considering that

k

b(x,I)=q>0k

b(x,I,q)

by [2, theorem 2·2] and that k

b(x,I,1/2) is a closed subset such that E⊆k

b(x,I,1/2) ⊆

k

b(x,I)⊆k

bfor all x∈X, we obtain that k

b(x,I,1/2) =k

b(x,I)=k

bfor all x∈X.In

particular, the claimed set contains X, which is comeager. This concludes the proof.

4. Applications

4·1. Hausdorff and packing dimensions

We refer to [10, chapter 3] for the deﬁnitions of the Hausdorff dimension and the packing

dimension.

PROPOSITION 4·1. The sets deﬁned in Theorem 2·1and Theorem 2·3have Hausdorff

dimension 0and packing dimension 1.

Proof. Reasoning as in [23], the claimed sets are contained in the corresponding ones

with ideal Fin, which have Hausdorff dimension 0 by [22, theorem 2·1]. In addition, since

all sets are comeager, we conclude that they have packing dimension 1 by [10, corollary

3·10(b)].

4·2. Regular matrices

We extend the main results contained in [15,27]. To this aim, let A=(an,i:n,i∈N)be

aregular matrix, that is, an inﬁnite real-valued matrix such that, if z=(zn)isaRd-valued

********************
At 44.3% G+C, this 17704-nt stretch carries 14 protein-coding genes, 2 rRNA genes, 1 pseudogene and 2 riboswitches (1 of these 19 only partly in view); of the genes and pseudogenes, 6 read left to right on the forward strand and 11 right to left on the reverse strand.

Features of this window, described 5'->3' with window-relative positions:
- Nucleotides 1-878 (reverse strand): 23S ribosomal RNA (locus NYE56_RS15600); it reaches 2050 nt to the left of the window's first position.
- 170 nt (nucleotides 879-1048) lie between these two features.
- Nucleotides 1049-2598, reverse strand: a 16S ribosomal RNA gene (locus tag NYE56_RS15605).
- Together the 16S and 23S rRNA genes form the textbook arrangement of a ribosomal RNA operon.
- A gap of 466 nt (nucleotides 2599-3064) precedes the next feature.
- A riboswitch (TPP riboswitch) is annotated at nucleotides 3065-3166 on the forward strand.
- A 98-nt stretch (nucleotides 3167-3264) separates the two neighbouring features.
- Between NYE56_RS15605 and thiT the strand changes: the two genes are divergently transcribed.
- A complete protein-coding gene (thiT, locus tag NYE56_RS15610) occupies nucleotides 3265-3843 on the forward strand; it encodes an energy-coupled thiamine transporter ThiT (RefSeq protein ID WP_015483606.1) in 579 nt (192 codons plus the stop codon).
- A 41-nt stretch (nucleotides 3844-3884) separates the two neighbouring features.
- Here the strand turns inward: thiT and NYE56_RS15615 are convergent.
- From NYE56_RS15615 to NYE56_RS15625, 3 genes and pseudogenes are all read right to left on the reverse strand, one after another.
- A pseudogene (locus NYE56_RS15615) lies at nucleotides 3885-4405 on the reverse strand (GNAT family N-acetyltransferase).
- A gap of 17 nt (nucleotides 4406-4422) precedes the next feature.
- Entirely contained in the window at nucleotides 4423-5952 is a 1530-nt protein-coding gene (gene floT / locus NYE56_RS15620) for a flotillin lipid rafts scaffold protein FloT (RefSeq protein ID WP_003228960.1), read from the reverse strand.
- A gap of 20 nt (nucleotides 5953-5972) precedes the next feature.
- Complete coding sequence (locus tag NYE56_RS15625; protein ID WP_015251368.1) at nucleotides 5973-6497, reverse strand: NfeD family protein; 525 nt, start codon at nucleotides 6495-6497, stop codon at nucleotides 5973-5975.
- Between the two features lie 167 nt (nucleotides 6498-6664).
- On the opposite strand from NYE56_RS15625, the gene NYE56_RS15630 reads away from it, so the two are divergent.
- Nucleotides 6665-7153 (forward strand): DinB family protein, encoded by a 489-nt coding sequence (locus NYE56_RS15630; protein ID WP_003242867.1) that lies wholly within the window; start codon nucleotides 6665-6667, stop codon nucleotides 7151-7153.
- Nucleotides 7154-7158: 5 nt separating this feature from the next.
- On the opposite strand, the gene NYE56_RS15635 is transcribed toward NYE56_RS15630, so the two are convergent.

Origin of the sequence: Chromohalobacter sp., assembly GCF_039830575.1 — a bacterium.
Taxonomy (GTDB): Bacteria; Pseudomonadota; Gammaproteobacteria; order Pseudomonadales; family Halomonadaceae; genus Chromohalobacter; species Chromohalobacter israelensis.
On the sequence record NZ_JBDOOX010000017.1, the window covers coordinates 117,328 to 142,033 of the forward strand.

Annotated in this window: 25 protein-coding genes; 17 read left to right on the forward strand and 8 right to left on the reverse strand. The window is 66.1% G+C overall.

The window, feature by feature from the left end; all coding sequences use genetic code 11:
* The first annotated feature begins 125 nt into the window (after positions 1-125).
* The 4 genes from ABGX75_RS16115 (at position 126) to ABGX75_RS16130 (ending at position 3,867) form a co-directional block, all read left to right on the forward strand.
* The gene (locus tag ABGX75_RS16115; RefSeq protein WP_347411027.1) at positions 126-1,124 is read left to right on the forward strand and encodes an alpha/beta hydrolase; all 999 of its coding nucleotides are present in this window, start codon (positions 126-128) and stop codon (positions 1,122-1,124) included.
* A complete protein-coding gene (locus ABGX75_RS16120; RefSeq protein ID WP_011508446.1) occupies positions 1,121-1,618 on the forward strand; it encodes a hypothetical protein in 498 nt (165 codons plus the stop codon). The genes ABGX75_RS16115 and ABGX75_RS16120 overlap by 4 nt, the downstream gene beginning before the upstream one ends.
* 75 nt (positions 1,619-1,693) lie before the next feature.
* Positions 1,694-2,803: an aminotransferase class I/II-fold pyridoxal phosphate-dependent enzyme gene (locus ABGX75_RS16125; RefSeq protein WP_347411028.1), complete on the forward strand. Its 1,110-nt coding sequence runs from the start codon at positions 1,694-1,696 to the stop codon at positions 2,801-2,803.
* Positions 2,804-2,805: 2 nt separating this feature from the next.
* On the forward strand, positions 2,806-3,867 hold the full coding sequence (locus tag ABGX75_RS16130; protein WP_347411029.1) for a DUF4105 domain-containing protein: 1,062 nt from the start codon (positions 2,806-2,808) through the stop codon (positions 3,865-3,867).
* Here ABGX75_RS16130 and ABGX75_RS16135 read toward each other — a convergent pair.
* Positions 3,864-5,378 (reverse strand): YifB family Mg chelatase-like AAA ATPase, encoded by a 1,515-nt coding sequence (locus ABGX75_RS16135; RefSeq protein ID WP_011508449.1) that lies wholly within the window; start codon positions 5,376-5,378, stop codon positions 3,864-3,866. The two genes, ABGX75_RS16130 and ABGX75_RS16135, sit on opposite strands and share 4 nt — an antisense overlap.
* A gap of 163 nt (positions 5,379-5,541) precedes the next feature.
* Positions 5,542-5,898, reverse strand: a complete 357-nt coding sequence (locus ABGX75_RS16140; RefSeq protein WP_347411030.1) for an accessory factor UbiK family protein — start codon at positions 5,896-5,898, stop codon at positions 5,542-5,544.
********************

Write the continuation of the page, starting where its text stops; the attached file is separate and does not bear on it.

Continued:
sequence convergent to η, then Anz:=ian,iziexists for all n∈Nand limnAnz=η, see

e.g. [9, chapter 4]. Then, for each x∈(0, 1] and integers b≥2 and k≥1, let k

b(x,I,A)be

the set of I-cluster points of the sequence of vectors Anπk

b(x):n≥1, where πk

b(x)isthe

sequence (πk

b,n(x):n≥1).

In particular, k

b(x,I,A)=k

b(x,I)ifAis the inﬁnite identity matrix.

THEOREM 4·2. The set {x∈(0, 1] : k

b(x,I,A)⊇k

bfor all b ≥2, k≥1}is comeager,

provided that Iis a meager ideal and A is a regular matrix.

Proof. Fix a regular matrix A=(an,i) and a meager ideal I. The proof goes along the

same lines as the proof of Theorem 2·1, replacing the deﬁnition of St,m,pwith

S

t,m,p:={x∈(0, 1] : ∀q≥p,∃n∈Iq,Anπk

b(x)−ηt≥ 1/m}.

Recall that, thanks to the classical Silverman–Toeplitz characterisation of regular matrices,

see e.g. [9, theorem 4·1, II] or [8], we have that supni|an,i|<∞. Since limnπk

b,n(x)=ηt,

it follows that there exist sufﬁciently large integers q≥p+jand jA≥jsuch that, if db,i(x)=

db,i(x) for all i=1, ...,jA+k, then

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Most numbers are not normal 7

Anπk

b(x)−ηt≤Anπk

b,(x)−ηt+

ian,i(πk

b,i(x)−πk

b,i(x))

≤Anπk

b(x)−ηt+i|an,i|πk

b,i(x)−πk

b,i(x)

≤Anπk

b(x)−ηt+i>jA

|an,i|<1

m(4)

for all n∈Iq. We conclude analogously that S

t,m,pis nowhere dense.